Police procedures for a lawful arrest?
Recently on our legal forum a user asked, “I was recently arrested. The officer, however, grabbed me and shoved me to the ground. I did not immediately comply with his orders to get on the ground, but it seemed like he was a bit forceful. I am wondering what steps constitute a legal arrest, how I know I was being arrested if they did not tell me, and whether I have rights that the police officer is supposed to respect?”
Turn on the news any night of the week and there are stories about how an officer has been killed by a criminal suspect or how a suspect has been killed by a police officer.
Over the years, to eliminate the threat to officers and to suspects, police have established a variety of procedures they are supposed to follow to make a legal arrest. Constitutional rights are also granted individuals to ensure their freedoms are secured.
For example, police officers are not supposed to randomly stop and arrest someone unless certain requirements have been met. Specifically, they have probable cause that the person has committed a crime, the officer saw the person commit a crime, or the officer has an arrest warrant from the court to arrest the individual.
What steps does a police officer have to take to make a lawful arrest?
As with many legal issues, the steps a police officer must take to make a lawful arrest can vary by state and by jurisdiction. For example, the police officer may or may not be legally required to tell you that you are under arrest (although they generally do), they may or may not put you in handcuffs, and they may or may not read you your Miranda Rights (although these must be read when you are in custody and being officially interrogated).
Now, you asked about the arrest process and how you would know for sure you were under arrest. Unfortunately, there’s no specific definition about what constitutes an arrest. In general, however, an arrest occurs when you are not free to leave and you are considered in “police custody.”
Keep in mind, however, you might be temporarily detained and not free to leave, but this temporary restraint does not rise to the level of an arrest. For example, you may have been stopped and detained for questioning in a traffic stop but this temporary detention does not constitute an arrest.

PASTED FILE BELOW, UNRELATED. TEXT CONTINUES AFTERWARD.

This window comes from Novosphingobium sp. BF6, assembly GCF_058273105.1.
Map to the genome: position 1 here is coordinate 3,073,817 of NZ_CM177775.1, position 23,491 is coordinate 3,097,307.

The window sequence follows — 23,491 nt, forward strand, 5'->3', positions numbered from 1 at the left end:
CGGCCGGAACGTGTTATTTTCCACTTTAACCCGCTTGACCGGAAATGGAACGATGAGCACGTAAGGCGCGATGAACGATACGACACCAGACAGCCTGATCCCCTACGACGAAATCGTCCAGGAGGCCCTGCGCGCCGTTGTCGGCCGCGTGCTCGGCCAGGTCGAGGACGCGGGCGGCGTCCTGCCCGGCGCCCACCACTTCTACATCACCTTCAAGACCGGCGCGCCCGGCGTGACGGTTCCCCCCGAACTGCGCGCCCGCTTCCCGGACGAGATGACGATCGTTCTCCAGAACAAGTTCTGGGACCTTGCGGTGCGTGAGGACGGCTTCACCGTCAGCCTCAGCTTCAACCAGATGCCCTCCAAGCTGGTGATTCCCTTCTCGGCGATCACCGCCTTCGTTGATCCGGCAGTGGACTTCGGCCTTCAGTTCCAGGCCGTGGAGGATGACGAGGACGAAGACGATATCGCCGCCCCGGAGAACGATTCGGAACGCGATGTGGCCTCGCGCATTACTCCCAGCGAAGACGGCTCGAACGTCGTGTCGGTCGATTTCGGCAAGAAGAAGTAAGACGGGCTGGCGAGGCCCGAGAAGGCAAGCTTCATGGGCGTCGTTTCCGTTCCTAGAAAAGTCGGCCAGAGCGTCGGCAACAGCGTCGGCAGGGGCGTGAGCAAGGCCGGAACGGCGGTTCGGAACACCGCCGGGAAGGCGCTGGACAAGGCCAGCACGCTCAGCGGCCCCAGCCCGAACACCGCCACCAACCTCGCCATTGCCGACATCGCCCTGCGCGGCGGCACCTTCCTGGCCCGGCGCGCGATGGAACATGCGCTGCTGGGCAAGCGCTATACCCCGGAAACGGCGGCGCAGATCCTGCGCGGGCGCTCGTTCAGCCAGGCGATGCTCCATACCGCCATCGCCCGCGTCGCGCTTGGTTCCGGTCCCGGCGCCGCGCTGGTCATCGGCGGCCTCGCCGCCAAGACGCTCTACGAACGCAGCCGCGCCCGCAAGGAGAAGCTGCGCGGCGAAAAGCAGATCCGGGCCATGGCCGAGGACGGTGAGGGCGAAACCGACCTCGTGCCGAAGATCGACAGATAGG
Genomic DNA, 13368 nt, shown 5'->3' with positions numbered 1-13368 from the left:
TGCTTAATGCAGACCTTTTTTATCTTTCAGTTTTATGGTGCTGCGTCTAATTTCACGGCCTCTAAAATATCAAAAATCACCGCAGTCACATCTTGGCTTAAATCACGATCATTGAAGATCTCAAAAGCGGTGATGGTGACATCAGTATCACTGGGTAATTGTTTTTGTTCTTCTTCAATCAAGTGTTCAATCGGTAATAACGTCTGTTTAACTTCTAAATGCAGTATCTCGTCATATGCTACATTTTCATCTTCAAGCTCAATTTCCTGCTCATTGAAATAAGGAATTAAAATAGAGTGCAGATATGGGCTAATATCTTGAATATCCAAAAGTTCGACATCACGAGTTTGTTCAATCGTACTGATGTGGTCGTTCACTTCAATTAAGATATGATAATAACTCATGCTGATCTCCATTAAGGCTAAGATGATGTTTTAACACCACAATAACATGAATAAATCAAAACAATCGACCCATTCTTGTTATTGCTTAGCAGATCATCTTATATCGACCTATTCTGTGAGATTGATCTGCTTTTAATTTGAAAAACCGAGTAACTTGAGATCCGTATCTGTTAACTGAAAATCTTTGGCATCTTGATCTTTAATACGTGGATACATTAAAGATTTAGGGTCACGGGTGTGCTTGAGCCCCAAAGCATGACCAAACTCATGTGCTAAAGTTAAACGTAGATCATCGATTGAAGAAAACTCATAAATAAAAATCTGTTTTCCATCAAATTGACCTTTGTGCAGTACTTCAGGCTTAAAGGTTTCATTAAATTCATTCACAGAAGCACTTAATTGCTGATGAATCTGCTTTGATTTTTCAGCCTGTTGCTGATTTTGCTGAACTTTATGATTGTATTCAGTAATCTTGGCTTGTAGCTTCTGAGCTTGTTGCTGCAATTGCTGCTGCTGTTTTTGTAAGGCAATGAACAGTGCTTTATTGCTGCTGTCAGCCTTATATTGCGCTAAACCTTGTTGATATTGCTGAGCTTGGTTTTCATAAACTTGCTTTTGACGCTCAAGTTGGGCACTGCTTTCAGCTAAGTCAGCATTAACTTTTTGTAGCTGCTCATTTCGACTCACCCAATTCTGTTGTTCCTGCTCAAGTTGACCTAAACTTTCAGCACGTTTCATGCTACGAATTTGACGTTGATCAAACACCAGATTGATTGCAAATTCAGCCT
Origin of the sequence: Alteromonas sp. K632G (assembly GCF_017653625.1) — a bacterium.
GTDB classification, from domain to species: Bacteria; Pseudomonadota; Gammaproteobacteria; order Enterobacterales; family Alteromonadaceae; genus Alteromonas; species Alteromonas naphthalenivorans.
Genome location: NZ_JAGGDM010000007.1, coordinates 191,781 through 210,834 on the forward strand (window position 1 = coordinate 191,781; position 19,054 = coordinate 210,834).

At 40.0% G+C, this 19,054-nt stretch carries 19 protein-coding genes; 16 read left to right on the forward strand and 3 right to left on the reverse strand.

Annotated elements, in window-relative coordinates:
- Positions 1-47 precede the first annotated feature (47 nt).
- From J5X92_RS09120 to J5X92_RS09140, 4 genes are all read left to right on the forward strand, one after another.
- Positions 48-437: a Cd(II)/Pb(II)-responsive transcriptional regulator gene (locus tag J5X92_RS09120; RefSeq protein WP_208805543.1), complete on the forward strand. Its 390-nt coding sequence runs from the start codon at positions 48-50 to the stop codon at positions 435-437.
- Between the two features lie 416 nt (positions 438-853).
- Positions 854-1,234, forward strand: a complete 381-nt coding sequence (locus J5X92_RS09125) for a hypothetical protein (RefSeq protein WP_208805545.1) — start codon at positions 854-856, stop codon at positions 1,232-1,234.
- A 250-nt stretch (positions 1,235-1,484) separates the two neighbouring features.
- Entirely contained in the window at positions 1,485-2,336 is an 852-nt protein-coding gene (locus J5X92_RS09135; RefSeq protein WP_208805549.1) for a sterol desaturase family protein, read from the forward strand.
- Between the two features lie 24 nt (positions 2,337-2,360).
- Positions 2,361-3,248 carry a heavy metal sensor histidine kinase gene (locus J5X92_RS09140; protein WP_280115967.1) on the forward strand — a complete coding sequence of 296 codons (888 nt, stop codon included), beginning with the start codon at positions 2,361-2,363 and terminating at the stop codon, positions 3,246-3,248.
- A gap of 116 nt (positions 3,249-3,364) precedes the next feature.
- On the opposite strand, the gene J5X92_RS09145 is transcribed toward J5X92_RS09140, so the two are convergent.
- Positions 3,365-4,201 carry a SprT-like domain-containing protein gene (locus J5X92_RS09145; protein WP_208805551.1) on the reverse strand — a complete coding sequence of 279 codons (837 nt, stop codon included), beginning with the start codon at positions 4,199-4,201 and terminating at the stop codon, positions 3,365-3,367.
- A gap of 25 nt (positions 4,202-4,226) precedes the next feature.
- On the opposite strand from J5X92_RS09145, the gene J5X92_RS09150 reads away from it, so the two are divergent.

Another issue which is frequently debated especially in the media, is how much force the police can use to make the arrest. Although the police are not legally allowed to use what is termed “excessive force” often when we see videos of police officers attempting to make an arrest using what some might consider excessive force they are trying to arrest someone who is resisting arrest.
Note, if you resist arrest the police may have to use more force than is required for someone who has voluntarily submitted to the arrest. In general, police officers should only use the minimum amount of force necessary to protect themselves and make the arrest.
How do you know if you are truly under arrest?
If the police do not tell you that you are under arrest there are still some indications that you might be including the following:
- You are placed in handcuffs
- You are placed in a police vehicle
- You consent to the arrest
- You are patted down by the officer
Now, you specifically asked whether a police officer can put their hands on you during the arrest. As mentioned above, the amount of force a police officer can use to restrain you varies based on your actions.
At the very least, however, the officer will have to touch you to handcuff you and to search your person for a weapon.
Police officers are forced to take aggressive actions every day to restrain and arrested alleged offenders. While some suspects fight officers requiring officers to use additional force, other suspects may have their rights violated during an arrest. Discuss your case with a lawyer if you have been injured during an arrest.
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